ives to moderate the effects of crime and to hinder its widespread diffusion."
Deterrents, preventions—these two words may be said to be the keynote to Lombroso's system. If he have a favorite proverb, it is certainly that "prevention is better than cure." On this account he would segregate from society the adult criminal, in order to deter him from exercising his pernicious instincts, and he would direct his chief and best energies to the rising generation.
Can we make it possible for a child that has criminal tendencies not to become a criminal? This is his chief problem, and this question he answers with a decided affirmative.
So long as the criminal acts are not repeated to excess, and when they are not accompanied by all the anthropometrical characteristics of criminality, there is hope to be found even in this dismal science. The evolution of good takes place in a sound man in spite of a bad education. Anticriminal education must, therefore, begin as soon as the first pernicious symptoms show themselves; on the other hand, excessive severity must be avoided, and more must not be asked of the child than it can do. The more gentle the corrections, the more efficacious will they prove. For example, if the child has spoiled a favorite object, buy it again at your own expense, but deprive him of some sweetmeat, some amusement. If he dirties the house with his games, let him repair this evil; never mind if it draws down on him some scalds and scratches; only let him have been advised beforehand to avoid the deed, and told what consequences would follow disobedience. When he does not obey orders, show him less sympathy, but never fall into a rage, for anger is as harmful to the parent or guardian as to the child. A useful reaction only follows when the punishment is given in a calm spirit. Above all, endeavor to get the child to correct itself rather than to depend on the violence of a monitor. One should prevent rather than encourage in children, as is done by the majority, the constant association of the idea of punishment with a bad action. In consequence, when the time has come to liberate him from the leading strings of master or parents, he is no longer afraid of committing offenses, thinking they will now cease to carry judgment in their train. This constantly happens to children of overstrict parents, who when grown up and independent are apt to commit great misdeeds and even crimes.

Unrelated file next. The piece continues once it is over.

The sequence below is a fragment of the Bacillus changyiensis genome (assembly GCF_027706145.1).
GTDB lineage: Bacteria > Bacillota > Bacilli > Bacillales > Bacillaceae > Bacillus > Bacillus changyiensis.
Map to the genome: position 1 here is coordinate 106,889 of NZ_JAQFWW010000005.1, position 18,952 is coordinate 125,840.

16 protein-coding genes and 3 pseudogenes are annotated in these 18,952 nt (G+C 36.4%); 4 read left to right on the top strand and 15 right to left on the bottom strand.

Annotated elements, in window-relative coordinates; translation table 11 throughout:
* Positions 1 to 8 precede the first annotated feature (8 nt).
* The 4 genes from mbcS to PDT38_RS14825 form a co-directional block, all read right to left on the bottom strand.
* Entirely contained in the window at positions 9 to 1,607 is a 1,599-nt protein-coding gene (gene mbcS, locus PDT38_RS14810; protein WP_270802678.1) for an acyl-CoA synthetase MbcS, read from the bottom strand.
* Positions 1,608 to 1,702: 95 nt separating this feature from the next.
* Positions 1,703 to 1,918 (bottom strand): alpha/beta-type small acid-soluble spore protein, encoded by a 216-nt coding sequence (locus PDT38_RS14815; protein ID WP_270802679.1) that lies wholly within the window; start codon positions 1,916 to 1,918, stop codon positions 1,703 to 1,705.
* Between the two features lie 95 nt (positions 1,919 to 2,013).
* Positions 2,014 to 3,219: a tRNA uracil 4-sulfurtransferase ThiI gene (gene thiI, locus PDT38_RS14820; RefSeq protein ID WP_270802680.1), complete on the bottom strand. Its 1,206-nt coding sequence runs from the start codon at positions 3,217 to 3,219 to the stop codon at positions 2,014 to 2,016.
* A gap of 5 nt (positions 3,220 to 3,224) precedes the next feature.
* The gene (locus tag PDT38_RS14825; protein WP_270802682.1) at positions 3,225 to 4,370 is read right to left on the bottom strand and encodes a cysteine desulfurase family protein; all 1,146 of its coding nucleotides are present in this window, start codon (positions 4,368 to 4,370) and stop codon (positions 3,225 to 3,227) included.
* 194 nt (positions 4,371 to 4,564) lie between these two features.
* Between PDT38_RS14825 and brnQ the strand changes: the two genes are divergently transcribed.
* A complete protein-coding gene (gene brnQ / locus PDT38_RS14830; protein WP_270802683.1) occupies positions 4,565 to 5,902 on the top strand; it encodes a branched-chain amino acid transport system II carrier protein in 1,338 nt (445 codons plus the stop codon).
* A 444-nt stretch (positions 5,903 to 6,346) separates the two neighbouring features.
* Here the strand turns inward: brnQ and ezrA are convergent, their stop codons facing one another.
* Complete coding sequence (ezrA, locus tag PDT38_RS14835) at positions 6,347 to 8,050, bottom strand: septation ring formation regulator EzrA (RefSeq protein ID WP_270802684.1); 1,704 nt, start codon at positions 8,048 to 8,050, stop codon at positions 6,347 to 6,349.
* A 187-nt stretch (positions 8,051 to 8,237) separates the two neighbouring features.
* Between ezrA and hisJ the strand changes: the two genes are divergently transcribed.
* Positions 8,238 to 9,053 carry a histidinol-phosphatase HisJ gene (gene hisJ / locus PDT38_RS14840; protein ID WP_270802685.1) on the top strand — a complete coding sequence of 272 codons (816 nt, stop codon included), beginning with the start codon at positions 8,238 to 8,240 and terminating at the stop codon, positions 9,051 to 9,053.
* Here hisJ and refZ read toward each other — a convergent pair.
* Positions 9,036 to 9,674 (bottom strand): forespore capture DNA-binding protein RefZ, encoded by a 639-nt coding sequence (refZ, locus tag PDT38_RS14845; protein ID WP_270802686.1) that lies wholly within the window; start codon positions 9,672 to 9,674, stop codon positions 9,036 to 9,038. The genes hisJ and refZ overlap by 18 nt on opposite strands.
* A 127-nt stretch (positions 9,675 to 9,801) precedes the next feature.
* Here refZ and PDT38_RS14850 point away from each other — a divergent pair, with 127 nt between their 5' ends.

These reasons are doubly applicable to young criminals, who can not be properly watched and educated in reformatories on account of the large number of their inmates. The divisions and subdivisions admitted of in such places are not sufficient to cover all the varieties of bad tendencies a child with criminal instincts